Sunday 28 November 2010

More Elizabeth Gaskell

My photos may give the impression that I spend all my time sitting in Costa* reading, but I have a family and work Mon-Thurs. Friday is my day off and that is the day I like to lounge around reading, then saunter into town and browse the bookshops and sit in a coffee shop and read a bit more before the onset of the weekend.

Which is a roundabout way of saying that I still haven't finished the 600+ pages of Wives and Daughters. I'm about half-way through and I can understand why Charles Dickens referred to Elizabeth Gaskell as a 'bewitching Scheherazade'. I've also borrowed Jenny Uglow's biography of Gaskell from the library. Not to read cover to cover as I prefer to read fiction but I want to dip into it and discover a little more about her life.

* ... and Costa needs to watch out! Anymore "Would I like a muffin with that or how about a Costa loyalty card?" and I may take my considerable coffee drinking capacity elsewhere!

Saturday 20 November 2010

Wives and Daughters

And she had found her way into the library, and used to undo the heavy bars of the shutters if the housemaid had forgotten this duty, and mount the ladder sitting on the steps for an hour at a time, deep in some book of the old English classics. The summer days were very short to this happy girl of seventeen.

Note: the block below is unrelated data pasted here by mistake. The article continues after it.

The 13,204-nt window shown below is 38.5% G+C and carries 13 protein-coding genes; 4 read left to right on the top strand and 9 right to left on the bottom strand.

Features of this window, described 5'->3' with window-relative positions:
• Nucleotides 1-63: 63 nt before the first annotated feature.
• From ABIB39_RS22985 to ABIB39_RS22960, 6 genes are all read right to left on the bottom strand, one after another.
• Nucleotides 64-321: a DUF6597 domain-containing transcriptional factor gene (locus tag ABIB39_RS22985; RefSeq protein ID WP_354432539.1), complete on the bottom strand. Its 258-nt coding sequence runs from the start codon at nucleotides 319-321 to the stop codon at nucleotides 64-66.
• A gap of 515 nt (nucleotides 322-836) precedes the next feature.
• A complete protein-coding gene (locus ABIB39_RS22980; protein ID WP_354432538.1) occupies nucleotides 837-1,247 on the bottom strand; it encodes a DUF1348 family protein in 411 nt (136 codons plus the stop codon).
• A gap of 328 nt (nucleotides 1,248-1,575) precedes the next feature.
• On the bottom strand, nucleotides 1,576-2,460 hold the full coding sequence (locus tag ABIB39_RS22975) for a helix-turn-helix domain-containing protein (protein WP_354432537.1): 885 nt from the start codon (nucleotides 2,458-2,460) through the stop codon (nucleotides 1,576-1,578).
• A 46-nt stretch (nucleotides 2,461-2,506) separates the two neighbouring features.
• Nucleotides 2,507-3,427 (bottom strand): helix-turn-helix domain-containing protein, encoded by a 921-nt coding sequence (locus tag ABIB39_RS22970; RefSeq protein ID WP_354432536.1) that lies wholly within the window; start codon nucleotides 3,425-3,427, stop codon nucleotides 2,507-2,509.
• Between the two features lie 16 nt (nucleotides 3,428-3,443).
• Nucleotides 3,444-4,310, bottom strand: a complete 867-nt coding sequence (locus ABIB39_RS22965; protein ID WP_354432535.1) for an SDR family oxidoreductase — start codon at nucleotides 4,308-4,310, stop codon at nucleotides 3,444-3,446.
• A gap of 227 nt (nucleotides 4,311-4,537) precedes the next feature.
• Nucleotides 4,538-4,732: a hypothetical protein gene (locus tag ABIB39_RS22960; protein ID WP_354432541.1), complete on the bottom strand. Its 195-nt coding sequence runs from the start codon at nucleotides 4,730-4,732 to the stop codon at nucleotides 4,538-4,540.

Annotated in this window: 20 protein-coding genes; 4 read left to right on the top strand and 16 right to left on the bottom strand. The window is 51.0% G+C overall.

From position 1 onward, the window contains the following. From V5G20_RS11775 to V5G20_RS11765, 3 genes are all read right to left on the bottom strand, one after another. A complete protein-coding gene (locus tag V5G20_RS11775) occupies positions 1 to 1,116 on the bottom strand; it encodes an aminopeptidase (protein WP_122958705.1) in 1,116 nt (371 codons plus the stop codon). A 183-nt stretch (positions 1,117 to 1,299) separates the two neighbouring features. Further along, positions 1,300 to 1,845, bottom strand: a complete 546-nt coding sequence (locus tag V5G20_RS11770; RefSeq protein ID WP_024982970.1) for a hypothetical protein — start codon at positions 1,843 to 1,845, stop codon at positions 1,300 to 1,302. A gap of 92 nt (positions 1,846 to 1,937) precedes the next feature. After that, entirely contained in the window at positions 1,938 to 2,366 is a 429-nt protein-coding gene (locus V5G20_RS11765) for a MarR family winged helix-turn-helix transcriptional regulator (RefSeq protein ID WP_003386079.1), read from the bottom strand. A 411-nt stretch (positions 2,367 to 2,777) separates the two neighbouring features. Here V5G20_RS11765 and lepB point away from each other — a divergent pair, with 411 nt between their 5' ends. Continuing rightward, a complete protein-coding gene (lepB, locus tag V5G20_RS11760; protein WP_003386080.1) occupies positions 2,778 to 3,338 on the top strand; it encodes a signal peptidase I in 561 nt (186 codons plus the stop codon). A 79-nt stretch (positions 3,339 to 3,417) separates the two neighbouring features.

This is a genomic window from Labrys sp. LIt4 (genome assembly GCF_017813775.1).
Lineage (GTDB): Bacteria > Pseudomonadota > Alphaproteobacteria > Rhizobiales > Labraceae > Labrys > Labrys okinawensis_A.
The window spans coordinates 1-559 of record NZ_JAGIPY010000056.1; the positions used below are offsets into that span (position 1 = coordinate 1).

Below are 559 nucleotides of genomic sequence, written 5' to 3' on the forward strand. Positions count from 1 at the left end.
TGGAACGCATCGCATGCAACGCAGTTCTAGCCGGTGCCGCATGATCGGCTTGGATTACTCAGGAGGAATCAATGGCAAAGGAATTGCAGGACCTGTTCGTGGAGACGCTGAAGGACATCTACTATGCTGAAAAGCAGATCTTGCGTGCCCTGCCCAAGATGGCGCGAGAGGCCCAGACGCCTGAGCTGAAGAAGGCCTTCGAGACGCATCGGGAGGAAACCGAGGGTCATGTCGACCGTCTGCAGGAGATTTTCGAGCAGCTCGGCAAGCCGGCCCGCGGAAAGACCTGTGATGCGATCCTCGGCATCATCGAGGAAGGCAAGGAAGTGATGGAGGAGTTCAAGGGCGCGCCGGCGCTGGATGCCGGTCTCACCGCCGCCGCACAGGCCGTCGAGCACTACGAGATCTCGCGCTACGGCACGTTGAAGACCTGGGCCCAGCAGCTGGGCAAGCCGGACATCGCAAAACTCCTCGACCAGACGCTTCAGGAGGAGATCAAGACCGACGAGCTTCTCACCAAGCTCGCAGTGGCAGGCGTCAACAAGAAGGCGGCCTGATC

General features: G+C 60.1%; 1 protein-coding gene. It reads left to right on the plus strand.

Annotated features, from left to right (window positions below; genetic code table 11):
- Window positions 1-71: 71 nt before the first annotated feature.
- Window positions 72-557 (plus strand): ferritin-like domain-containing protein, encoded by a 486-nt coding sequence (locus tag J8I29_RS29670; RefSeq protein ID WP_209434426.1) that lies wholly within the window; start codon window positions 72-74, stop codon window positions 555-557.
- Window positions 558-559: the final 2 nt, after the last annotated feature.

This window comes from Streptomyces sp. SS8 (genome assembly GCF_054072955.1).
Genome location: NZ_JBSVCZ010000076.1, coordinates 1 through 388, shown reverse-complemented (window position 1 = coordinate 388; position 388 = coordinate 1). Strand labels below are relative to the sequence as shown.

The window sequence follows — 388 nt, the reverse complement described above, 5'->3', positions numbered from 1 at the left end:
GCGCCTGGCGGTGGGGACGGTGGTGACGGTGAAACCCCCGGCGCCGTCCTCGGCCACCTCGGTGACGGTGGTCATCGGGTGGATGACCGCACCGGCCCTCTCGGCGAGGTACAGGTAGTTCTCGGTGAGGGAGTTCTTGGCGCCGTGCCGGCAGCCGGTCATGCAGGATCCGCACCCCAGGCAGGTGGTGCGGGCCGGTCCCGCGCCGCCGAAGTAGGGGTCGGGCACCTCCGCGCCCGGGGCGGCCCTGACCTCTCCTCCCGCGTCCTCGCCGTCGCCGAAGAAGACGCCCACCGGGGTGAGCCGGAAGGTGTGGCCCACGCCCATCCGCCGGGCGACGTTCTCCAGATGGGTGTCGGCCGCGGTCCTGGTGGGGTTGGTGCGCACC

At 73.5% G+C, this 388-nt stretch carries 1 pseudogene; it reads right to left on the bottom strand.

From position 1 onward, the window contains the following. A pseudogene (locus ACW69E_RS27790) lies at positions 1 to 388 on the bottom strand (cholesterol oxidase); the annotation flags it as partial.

Nothing like having a reading plan and then immediately deviating from it. I initially wanted to read Elizabeth Gaskells's Wives and Daughters because she mentions Maria Edgeworth, but I've got completely absorbed in the story and can't put it down. I've also been inspired by Elaine's post on Vic Lit (love that phrase) Girlebooks review of Wives and Daughters and several of your comments recommending Gaskell.

Back soon - gotta book to read!

Sunday 14 November 2010

The Three Weissmanns of Westport

I was looking forward to reading Cathleen Schine's novel The Three Weissmanns of Westport because it's a contemporary novel which mirrors the characters and events of Sense and Sensibility. It was a New York Times bestseller and has had some very positive reviews in the UK press. I was hoping for a novel with the sophistication of Karen Joy Fowler's The Jane Austen Book Group but sadly I was disappointed.

The novel begins with the wealthy Mr Weissman telling his 75-year old wife he wants a divorce and she must leave their beautiful New York apartment. A gregarious cousin offers her a run-down cottage in Westport overlooking Long Island Sound. Betty's two middle-age daughters, Miranda and Annie, decide to move with her to escape their own troubled lives. The impetuous and romantic Miranda has seen her literary agency which specialises in 'misery memoirs' fail spectacularly and sensible Annie is suffering from empty nest syndrome now her sons have left home.

Of course, Annie represents Elinor Dashword, Miranda is Marianne, Betty Weissman is Mrs Dashwood and the sociable cousin Sir John Middleton. Marianne's accident in Sense and Sensiblity where she twists her ankle and is rescued by the handsome and unreliable Willoughby is transformed in this novel into a kayaking accident where Miranda is rescued from the sea by an equally handsome and unreliable younger man and an unlikely romance blossoms.